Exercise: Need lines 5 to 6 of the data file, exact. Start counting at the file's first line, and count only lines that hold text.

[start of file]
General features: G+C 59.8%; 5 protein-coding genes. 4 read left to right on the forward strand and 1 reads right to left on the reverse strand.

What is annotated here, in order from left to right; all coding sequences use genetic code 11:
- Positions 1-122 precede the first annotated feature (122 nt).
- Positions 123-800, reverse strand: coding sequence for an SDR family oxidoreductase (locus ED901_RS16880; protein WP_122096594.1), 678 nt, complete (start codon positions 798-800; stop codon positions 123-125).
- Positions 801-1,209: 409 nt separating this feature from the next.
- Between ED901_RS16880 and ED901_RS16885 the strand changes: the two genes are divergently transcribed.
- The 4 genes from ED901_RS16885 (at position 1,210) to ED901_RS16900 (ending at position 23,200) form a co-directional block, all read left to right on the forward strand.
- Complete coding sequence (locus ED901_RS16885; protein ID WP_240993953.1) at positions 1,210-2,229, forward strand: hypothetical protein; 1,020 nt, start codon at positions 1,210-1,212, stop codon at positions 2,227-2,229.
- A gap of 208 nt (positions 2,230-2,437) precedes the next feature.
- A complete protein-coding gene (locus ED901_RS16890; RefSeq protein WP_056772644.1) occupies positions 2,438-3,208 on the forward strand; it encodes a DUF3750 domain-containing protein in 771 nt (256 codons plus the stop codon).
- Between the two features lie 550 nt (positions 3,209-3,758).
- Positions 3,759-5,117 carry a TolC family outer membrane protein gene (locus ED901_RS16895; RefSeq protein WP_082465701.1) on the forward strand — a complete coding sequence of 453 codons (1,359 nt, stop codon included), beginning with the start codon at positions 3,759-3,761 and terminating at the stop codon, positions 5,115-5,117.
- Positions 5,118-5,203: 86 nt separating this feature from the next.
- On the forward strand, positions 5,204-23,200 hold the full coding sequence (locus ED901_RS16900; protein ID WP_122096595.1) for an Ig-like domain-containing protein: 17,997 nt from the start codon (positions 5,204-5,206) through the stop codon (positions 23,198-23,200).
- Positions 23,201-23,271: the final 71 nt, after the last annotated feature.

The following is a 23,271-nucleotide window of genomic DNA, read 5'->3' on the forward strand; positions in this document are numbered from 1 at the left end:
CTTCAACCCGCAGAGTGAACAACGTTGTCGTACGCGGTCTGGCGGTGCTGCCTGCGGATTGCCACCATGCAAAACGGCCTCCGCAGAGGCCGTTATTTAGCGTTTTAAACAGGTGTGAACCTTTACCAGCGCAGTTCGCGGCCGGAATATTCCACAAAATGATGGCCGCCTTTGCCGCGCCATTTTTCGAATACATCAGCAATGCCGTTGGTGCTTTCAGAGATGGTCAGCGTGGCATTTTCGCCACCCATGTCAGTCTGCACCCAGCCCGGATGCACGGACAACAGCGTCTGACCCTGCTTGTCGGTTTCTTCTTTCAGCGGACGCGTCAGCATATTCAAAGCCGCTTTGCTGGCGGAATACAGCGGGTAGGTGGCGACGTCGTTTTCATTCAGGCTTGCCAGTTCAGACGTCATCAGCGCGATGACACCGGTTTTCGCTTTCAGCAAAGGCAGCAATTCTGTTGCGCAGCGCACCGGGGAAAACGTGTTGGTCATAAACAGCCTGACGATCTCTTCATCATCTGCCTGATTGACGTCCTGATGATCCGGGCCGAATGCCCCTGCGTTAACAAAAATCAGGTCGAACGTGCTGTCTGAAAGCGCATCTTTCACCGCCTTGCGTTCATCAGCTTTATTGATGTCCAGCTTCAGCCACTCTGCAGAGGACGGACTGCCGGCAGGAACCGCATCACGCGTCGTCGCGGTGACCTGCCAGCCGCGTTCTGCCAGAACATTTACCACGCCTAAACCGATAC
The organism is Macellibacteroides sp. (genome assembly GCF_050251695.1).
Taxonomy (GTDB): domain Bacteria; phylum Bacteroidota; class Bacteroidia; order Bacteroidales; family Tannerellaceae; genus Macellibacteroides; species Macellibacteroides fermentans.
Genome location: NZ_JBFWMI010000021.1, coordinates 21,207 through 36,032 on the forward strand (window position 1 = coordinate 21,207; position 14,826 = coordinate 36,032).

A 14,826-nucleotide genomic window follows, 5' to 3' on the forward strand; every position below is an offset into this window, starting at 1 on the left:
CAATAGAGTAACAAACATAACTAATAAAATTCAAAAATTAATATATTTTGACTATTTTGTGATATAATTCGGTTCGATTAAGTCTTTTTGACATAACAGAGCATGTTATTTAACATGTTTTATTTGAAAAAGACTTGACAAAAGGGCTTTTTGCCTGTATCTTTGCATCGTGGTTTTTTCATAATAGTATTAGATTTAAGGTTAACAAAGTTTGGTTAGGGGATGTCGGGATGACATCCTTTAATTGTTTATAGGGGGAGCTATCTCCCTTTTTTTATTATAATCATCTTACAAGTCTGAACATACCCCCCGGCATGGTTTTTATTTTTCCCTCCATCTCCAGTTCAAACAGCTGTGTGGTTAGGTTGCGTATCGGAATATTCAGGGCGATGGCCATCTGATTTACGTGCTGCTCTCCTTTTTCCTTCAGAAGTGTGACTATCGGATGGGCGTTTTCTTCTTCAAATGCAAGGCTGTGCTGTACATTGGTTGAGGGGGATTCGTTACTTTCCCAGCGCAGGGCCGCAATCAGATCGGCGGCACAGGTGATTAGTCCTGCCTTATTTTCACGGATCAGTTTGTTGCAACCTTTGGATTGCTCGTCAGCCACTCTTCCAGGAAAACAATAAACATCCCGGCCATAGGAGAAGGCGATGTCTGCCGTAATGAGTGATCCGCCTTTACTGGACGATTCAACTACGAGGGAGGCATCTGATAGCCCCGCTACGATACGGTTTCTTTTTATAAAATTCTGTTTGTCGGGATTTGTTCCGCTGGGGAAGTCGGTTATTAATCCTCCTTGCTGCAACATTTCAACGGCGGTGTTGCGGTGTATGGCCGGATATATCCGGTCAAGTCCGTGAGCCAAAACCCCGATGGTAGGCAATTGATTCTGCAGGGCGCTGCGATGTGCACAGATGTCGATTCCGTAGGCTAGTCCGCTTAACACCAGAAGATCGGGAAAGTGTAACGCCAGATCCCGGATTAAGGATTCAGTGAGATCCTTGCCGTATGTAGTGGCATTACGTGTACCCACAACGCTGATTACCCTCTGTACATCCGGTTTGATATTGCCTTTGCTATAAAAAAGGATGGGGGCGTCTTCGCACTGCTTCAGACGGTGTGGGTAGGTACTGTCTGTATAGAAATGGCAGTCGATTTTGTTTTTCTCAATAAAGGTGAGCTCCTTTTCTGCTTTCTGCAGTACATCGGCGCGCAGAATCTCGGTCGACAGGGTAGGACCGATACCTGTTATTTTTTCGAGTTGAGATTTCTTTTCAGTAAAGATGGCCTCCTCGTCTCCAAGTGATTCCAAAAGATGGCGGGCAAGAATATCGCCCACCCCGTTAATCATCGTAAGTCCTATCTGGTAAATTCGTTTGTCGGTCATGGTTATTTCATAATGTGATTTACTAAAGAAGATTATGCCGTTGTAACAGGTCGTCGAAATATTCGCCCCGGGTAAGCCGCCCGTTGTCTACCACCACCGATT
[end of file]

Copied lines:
- Positions 801-1,209: 409 nt separating this feature from the next.
- Between ED901_RS16880 and ED901_RS16885 the strand changes: the two genes are divergently transcribed.